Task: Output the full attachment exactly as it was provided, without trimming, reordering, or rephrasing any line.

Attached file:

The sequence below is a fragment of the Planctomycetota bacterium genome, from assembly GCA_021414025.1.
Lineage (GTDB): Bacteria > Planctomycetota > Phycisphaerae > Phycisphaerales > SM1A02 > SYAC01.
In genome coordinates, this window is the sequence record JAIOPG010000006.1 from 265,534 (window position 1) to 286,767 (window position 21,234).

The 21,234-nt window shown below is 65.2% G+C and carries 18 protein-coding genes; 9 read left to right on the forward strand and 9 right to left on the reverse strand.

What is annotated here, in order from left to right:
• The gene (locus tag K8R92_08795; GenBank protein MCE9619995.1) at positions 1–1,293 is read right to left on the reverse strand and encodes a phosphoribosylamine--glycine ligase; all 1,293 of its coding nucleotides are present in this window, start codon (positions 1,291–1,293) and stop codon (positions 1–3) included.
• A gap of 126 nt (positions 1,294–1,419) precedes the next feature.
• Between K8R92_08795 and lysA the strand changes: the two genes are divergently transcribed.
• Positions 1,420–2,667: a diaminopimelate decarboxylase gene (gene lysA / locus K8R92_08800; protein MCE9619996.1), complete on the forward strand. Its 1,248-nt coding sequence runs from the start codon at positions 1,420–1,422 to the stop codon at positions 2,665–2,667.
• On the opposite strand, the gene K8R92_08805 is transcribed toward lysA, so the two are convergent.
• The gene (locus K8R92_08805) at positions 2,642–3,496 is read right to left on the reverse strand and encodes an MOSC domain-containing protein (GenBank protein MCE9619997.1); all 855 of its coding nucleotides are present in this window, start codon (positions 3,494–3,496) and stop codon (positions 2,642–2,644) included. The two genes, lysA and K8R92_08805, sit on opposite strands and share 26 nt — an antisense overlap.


The sequence below is a fragment of the Planctomycetota bacterium genome, from assembly GCA_021414025.1.
Lineage (GTDB): Bacteria > Planctomycetota > Phycisphaerae > Phycisphaerales > SM1A02 > SYAC01.
In genome coordinates, this window is the sequence record JAIOPG010000006.1 from 265,534 (window position 1) to 286,767 (window position 21,234).

The 21,234-nt window shown below is 65.2% G+C and carries 18 protein-coding genes; 9 read left to right on the forward strand and 9 right to left on the reverse strand.

What is annotated here, in order from left to right:
• The gene (locus tag K8R92_08795; GenBank protein MCE9619995.1) at positions 1–1,293 is read right to left on the reverse strand and encodes a phosphoribosylamine--glycine ligase; all 1,293 of its coding nucleotides are present in this window, start codon (positions 1,291–1,293) and stop codon (positions 1–3) included.
• A gap of 126 nt (positions 1,294–1,419) precedes the next feature.
• Between K8R92_08795 and lysA the strand changes: the two genes are divergently transcribed.
• Positions 1,420–2,667: a diaminopimelate decarboxylase gene (gene lysA / locus K8R92_08800; protein MCE9619996.1), complete on the forward strand. Its 1,248-nt coding sequence runs from the start codon at positions 1,420–1,422 to the stop codon at positions 2,665–2,667.
• On the opposite strand, the gene K8R92_08805 is transcribed toward lysA, so the two are convergent.
• The gene (locus K8R92_08805) at positions 2,642–3,496 is read right to left on the reverse strand and encodes an MOSC domain-containing protein (GenBank protein MCE9619997.1); all 855 of its coding nucleotides are present in this window, start codon (positions 3,494–3,496) and stop codon (positions 2,642–2,644) included. The two genes, lysA and K8R92_08805, sit on opposite strands and share 26 nt — an antisense overlap.